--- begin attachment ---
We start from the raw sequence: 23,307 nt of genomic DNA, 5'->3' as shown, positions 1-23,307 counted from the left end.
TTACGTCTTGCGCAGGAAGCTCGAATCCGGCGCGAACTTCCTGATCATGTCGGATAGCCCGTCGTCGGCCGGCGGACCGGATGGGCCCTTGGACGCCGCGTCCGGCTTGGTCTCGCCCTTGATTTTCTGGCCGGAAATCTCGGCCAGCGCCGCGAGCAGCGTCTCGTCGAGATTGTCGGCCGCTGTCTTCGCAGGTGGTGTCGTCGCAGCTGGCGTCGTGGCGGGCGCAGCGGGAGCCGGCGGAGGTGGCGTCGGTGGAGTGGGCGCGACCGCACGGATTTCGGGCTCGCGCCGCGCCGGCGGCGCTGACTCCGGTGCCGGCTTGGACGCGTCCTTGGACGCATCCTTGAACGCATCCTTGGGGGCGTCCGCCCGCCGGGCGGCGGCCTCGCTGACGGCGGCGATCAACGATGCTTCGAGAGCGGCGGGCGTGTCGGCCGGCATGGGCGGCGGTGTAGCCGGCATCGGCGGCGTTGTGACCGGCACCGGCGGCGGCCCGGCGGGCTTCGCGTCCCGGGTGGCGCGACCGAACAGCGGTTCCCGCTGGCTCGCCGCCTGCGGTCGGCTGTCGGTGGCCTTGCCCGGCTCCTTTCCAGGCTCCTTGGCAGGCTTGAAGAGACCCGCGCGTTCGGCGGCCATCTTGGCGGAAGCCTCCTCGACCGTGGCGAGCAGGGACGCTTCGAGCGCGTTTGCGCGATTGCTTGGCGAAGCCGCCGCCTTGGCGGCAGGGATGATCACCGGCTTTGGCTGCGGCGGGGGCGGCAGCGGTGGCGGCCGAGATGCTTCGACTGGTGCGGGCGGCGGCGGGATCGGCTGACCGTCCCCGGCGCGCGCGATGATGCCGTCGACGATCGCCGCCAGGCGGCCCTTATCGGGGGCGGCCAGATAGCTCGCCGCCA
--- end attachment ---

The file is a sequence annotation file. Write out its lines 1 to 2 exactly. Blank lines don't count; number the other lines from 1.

We start from the raw sequence: 23,307 nt of genomic DNA, 5'->3' as shown, positions 1-23,307 counted from the left end.
TTACGTCTTGCGCAGGAAGCTCGAATCCGGCGCGAACTTCCTGATCATGTCGGATAGCCCGTCGTCGGCCGGCGGACCGGATGGGCCCTTGGACGCCGCGTCCGGCTTGGTCTCGCCCTTGATTTTCTGGCCGGAAATCTCGGCCAGCGCCGCGAGCAGCGTCTCGTCGAGATTGTCGGCCGCTGTCTTCGCAGGTGGTGTCGTCGCAGCTGGCGTCGTGGCGGGCGCAGCGGGAGCCGGCGGAGGTGGCGTCGGTGGAGTGGGCGCGACCGCACGGATTTCGGGCTCGCGCCGCGCCGGCGGCGCTGACTCCGGTGCCGGCTTGGACGCGTCCTTGGACGCATCCTTGAACGCATCCTTGGGGGCGTCCGCCCGCCGGGCGGCGGCCTCGCTGACGGCGGCGATCAACGATGCTTCGAGAGCGGCGGGCGTGTCGGCCGGCATGGGCGGCGGTGTAGCCGGCATCGGCGGCGTTGTGACCGGCACCGGCGGCGGCCCGGCGGGCTTCGCGTCCCGGGTGGCGCGACCGAACAGCGGTTCCCGCTGGCTCGCCGCCTGCGGTCGGCTGTCGGTGGCCTTGCCCGGCTCCTTTCCAGGCTCCTTGGCAGGCTTGAAGAGACCCGCGCGTTCGGCGGCCATCTTGGCGGAAGCCTCCTCGACCGTGGCGAGCAGGGACGCTTCGAGCGCGTTTGCGCGATTGCTTGGCGAAGCCGCCGCCTTGGCGGCAGGGATGATCACCGGCTTTGGCTGCGGCGGGGGCGGCAGCGGTGGCGGCCGAGATGCTTCGACTGGTGCGGGCGGCGGCGGGATCGGCTGACCGTCCCCGGCGCGCGCGATGATGCCGTCGACGATCGCCGCCAGGCGGCCCTTATCGGGGGCGGCCAGATAGCTCGCCGCCA